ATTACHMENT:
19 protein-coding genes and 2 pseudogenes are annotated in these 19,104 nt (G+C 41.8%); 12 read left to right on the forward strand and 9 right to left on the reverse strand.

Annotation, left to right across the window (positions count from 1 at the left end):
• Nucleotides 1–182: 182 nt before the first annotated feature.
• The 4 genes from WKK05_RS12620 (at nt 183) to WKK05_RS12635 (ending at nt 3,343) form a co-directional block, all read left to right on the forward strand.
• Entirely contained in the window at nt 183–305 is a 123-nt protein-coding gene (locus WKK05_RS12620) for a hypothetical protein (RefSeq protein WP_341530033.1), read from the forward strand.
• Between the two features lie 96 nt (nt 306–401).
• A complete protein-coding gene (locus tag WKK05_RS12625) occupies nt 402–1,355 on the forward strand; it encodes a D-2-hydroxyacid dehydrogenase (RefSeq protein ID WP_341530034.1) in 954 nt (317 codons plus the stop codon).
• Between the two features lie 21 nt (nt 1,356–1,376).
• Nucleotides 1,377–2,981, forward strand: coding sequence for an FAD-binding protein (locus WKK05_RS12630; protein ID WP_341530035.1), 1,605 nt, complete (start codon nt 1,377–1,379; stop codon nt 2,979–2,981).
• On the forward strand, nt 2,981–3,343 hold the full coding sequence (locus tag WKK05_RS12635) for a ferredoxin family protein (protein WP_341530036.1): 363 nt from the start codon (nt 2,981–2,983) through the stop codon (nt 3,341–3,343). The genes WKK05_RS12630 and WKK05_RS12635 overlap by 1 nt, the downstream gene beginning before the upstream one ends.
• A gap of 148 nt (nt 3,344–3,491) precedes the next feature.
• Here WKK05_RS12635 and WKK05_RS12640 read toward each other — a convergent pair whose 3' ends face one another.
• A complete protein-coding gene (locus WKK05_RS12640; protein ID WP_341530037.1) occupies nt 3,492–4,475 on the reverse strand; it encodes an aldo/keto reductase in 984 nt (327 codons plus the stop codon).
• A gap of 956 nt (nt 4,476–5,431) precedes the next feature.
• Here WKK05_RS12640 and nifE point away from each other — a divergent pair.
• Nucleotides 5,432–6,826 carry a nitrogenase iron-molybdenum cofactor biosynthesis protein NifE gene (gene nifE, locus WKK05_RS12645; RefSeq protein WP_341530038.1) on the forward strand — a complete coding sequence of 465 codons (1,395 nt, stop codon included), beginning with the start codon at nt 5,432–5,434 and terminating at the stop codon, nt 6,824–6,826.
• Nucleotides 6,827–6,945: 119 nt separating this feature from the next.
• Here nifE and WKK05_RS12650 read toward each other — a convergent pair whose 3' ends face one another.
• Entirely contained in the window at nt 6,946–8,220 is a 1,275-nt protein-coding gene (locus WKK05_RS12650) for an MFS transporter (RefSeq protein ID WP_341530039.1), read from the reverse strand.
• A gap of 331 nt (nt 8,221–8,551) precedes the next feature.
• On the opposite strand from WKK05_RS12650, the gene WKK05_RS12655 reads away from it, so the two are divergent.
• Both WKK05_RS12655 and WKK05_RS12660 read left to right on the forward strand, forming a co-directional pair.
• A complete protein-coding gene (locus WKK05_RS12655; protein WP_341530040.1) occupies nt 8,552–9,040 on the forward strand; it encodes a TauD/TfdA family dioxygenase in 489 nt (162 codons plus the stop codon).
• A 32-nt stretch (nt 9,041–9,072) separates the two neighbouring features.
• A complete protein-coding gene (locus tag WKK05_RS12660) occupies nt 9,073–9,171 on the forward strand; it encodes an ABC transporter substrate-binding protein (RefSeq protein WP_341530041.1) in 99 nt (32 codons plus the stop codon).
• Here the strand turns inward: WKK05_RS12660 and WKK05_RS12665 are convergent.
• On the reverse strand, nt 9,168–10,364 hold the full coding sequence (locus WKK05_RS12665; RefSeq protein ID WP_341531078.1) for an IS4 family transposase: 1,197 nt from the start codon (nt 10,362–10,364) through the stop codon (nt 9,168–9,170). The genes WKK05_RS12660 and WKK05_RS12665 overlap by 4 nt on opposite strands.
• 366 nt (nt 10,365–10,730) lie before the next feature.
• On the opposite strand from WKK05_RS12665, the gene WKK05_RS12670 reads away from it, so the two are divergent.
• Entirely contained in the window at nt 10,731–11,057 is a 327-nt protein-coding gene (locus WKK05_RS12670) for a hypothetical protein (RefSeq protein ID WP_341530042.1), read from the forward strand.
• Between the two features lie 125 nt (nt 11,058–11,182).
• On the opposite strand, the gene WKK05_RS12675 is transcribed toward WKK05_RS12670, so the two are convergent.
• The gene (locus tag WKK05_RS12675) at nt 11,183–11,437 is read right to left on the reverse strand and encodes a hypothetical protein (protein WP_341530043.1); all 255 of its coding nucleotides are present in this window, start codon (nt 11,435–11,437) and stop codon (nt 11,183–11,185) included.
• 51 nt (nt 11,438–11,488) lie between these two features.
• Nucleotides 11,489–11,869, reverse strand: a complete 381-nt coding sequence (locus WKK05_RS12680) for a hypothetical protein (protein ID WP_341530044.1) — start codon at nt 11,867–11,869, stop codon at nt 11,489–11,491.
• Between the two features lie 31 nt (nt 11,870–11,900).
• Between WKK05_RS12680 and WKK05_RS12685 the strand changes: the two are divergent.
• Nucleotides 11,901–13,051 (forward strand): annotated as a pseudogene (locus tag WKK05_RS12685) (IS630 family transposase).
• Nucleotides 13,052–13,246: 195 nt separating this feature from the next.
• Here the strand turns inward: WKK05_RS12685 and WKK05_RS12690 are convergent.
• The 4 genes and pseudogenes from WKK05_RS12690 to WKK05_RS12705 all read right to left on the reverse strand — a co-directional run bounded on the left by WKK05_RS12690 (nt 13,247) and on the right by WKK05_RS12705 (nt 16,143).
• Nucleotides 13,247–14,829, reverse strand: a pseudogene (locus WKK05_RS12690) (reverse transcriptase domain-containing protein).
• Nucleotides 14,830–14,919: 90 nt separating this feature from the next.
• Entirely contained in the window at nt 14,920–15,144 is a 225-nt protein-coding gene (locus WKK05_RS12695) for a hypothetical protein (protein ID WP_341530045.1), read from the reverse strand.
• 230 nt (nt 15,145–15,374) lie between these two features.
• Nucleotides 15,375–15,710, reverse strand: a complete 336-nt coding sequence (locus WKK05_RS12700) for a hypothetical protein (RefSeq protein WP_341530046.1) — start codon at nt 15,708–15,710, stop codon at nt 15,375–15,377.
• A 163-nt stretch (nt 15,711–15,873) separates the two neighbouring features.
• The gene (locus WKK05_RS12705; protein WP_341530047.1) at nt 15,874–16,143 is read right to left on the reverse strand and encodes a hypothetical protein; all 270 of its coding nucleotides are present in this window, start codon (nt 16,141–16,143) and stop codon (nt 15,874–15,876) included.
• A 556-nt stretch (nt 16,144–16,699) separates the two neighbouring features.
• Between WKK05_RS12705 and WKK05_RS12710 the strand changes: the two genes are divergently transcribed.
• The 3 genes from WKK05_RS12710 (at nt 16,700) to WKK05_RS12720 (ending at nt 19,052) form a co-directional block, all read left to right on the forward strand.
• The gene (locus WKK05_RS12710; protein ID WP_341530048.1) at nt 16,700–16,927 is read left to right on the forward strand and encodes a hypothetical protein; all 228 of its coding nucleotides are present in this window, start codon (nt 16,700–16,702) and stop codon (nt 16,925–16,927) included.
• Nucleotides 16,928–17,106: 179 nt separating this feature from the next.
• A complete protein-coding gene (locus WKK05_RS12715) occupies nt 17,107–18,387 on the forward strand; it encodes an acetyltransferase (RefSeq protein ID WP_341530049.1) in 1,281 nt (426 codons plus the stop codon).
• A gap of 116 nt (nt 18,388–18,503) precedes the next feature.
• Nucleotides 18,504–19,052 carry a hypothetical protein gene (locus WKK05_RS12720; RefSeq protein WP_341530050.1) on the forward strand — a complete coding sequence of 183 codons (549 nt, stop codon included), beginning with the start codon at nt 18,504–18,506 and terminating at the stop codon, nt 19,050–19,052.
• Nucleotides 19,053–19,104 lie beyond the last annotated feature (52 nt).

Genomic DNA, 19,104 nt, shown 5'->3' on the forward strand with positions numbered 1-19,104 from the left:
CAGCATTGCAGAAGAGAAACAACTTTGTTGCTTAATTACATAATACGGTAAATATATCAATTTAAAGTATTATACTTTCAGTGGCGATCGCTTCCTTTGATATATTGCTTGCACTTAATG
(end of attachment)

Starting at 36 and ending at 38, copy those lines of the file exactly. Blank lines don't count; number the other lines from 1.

• Between the two features lie 31 nt (nt 11,870–11,900).
• Between WKK05_RS12680 and WKK05_RS12685 the strand changes: the two are divergent.
• Nucleotides 11,901–13,051 (forward strand): annotated as a pseudogene (locus tag WKK05_RS12685) (IS630 family transposase).